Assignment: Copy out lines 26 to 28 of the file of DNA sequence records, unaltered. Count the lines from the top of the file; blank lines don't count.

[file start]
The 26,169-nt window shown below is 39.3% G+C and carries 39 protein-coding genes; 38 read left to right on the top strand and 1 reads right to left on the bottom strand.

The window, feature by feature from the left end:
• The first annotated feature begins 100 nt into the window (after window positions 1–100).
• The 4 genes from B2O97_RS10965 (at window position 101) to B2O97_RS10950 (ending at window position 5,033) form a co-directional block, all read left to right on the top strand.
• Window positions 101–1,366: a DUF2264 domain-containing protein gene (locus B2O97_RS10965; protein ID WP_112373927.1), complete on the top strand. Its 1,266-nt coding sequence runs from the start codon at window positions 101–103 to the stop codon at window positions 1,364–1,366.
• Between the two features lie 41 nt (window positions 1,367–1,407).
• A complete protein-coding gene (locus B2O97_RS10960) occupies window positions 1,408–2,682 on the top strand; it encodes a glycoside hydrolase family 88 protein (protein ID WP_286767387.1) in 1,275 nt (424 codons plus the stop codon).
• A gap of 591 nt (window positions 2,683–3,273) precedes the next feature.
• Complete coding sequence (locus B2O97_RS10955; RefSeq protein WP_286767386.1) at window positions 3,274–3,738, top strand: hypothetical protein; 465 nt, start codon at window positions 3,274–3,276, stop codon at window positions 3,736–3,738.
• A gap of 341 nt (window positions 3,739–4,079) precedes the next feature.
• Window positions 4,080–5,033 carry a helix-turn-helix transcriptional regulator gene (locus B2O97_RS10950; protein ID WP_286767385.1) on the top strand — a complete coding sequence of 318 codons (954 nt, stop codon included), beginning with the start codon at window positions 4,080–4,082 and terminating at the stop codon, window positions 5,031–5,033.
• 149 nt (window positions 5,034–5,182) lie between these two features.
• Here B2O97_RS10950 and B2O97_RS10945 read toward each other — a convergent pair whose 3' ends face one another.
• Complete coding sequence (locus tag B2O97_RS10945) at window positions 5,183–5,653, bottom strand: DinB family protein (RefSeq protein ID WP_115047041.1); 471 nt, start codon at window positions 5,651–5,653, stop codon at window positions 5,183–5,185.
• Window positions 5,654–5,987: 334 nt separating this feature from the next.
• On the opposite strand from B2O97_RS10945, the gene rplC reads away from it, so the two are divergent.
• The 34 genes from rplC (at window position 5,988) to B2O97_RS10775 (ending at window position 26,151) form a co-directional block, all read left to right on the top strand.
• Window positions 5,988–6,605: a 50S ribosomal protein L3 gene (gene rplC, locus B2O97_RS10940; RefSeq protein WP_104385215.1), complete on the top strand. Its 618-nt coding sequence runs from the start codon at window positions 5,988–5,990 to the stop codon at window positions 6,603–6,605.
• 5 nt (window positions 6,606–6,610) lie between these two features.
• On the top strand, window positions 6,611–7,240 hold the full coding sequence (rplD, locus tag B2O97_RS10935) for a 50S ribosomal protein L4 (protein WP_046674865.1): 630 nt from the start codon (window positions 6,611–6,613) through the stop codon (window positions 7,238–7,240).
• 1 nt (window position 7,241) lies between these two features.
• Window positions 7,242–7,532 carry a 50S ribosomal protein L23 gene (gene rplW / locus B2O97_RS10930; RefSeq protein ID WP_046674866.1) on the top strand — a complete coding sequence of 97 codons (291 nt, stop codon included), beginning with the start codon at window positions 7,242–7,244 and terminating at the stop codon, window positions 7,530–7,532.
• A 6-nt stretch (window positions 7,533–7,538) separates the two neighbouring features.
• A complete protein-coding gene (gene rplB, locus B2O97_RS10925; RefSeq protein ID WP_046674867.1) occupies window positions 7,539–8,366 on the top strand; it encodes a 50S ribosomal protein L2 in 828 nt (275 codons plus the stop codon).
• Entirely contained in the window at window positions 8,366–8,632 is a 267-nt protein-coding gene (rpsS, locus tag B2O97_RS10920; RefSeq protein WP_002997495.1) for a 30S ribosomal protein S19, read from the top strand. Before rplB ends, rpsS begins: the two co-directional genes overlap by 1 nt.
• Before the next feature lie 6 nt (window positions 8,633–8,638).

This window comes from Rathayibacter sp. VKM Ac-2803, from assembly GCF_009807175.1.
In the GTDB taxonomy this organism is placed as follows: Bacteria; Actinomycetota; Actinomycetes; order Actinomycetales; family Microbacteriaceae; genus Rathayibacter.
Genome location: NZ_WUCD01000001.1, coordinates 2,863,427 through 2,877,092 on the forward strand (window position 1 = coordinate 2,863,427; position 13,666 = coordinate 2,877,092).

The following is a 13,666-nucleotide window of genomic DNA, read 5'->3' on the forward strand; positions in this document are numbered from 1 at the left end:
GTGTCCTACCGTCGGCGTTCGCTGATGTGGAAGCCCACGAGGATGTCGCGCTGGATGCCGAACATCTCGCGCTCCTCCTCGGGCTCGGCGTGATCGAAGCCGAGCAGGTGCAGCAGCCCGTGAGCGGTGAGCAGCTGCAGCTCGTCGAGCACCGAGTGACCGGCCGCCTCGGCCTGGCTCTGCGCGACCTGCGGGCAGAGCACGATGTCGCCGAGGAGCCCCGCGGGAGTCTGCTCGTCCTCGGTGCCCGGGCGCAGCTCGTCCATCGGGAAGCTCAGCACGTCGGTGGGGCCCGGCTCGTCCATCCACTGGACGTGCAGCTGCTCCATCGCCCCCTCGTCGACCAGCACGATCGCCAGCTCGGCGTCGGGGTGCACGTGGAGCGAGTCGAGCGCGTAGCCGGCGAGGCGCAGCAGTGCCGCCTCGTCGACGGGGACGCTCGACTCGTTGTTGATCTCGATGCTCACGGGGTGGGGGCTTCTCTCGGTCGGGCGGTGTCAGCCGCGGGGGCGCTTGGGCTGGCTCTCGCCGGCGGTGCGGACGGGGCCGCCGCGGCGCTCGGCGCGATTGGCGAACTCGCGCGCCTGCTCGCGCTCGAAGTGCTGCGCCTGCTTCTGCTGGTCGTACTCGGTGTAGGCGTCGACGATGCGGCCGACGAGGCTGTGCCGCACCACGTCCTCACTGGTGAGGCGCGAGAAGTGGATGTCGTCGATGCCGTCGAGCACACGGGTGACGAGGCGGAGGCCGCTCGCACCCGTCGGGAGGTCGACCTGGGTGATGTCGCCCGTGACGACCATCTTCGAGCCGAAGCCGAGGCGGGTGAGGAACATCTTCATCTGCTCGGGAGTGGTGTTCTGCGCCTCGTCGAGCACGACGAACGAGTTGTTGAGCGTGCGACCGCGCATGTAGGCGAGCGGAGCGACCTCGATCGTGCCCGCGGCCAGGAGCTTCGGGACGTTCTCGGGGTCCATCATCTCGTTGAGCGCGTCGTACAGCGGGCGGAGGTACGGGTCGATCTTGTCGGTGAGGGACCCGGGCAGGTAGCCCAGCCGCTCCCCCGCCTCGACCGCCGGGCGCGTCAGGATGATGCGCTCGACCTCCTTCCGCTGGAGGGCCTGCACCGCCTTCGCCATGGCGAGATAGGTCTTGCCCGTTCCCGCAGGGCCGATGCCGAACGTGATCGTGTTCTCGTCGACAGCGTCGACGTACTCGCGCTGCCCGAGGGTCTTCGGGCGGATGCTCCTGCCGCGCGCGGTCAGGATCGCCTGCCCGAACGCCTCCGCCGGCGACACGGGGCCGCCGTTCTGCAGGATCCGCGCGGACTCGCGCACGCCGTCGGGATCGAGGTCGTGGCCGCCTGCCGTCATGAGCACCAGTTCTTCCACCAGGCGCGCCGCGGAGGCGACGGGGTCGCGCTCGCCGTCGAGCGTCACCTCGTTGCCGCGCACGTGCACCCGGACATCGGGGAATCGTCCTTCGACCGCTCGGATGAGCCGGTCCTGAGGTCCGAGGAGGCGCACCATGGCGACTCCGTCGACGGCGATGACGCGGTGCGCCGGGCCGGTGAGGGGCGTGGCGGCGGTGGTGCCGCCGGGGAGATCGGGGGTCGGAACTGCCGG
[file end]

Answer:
• Before the next feature lie 6 nt (window positions 8,633–8,638).

This window comes from Rathayibacter sp. VKM Ac-2803, from assembly GCF_009807175.1.
In the GTDB taxonomy this organism is placed as follows: Bacteria; Actinomycetota; Actinomycetes; order Actinomycetales; family Microbacteriaceae; genus Rathayibacter.